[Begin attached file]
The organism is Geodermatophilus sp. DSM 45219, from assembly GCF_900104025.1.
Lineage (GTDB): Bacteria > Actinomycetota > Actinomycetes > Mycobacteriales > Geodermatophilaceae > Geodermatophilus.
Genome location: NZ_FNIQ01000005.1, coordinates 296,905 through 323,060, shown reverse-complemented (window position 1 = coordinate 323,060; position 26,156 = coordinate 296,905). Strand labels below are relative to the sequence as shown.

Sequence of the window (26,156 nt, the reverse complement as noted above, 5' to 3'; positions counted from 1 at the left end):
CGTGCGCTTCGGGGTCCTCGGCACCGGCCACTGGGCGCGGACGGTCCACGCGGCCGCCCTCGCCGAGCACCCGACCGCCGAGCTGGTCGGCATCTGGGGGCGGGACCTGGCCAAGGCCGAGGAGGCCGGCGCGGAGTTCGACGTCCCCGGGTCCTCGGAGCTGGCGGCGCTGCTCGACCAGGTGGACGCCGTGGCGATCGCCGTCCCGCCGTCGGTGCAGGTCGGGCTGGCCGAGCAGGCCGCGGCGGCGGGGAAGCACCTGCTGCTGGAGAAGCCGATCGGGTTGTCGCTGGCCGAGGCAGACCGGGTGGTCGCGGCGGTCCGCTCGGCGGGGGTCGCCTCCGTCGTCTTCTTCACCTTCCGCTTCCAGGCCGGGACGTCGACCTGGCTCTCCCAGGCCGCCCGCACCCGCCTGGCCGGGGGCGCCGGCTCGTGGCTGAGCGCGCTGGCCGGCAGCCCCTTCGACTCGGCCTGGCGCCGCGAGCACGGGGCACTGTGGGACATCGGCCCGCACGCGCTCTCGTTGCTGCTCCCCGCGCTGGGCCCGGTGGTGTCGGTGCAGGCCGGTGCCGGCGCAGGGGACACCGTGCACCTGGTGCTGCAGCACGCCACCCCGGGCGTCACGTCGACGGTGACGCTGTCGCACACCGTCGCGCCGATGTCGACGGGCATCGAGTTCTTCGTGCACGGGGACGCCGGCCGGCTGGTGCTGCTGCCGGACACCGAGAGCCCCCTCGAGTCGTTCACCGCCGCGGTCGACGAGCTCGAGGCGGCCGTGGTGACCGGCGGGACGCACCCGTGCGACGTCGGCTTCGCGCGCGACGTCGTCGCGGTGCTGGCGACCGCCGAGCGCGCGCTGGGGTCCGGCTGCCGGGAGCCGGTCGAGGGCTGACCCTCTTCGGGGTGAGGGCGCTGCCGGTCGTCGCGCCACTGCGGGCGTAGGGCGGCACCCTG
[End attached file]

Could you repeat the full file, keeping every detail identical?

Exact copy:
The organism is Geodermatophilus sp. DSM 45219, from assembly GCF_900104025.1.
Lineage (GTDB): Bacteria > Actinomycetota > Actinomycetes > Mycobacteriales > Geodermatophilaceae > Geodermatophilus.
Genome location: NZ_FNIQ01000005.1, coordinates 296,905 through 323,060, shown reverse-complemented (window position 1 = coordinate 323,060; position 26,156 = coordinate 296,905). Strand labels below are relative to the sequence as shown.

Sequence of the window (26,156 nt, the reverse complement as noted above, 5' to 3'; positions counted from 1 at the left end):
CGTGCGCTTCGGGGTCCTCGGCACCGGCCACTGGGCGCGGACGGTCCACGCGGCCGCCCTCGCCGAGCACCCGACCGCCGAGCTGGTCGGCATCTGGGGGCGGGACCTGGCCAAGGCCGAGGAGGCCGGCGCGGAGTTCGACGTCCCCGGGTCCTCGGAGCTGGCGGCGCTGCTCGACCAGGTGGACGCCGTGGCGATCGCCGTCCCGCCGTCGGTGCAGGTCGGGCTGGCCGAGCAGGCCGCGGCGGCGGGGAAGCACCTGCTGCTGGAGAAGCCGATCGGGTTGTCGCTGGCCGAGGCAGACCGGGTGGTCGCGGCGGTCCGCTCGGCGGGGGTCGCCTCCGTCGTCTTCTTCACCTTCCGCTTCCAGGCCGGGACGTCGACCTGGCTCTCCCAGGCCGCCCGCACCCGCCTGGCCGGGGGCGCCGGCTCGTGGCTGAGCGCGCTGGCCGGCAGCCCCTTCGACTCGGCCTGGCGCCGCGAGCACGGGGCACTGTGGGACATCGGCCCGCACGCGCTCTCGTTGCTGCTCCCCGCGCTGGGCCCGGTGGTGTCGGTGCAGGCCGGTGCCGGCGCAGGGGACACCGTGCACCTGGTGCTGCAGCACGCCACCCCGGGCGTCACGTCGACGGTGACGCTGTCGCACACCGTCGCGCCGATGTCGACGGGCATCGAGTTCTTCGTGCACGGGGACGCCGGCCGGCTGGTGCTGCTGCCGGACACCGAGAGCCCCCTCGAGTCGTTCACCGCCGCGGTCGACGAGCTCGAGGCGGCCGTGGTGACCGGCGGGACGCACCCGTGCGACGTCGGCTTCGCGCGCGACGTCGTCGCGGTGCTGGCGACCGCCGAGCGCGCGCTGGGGTCCGGCTGCCGGGAGCCGGTCGAGGGCTGACCCTCTTCGGGGTGAGGGCGCTGCCGGTCGTCGCGCCACTGCGGGCGTAGGGCGGCACCCTG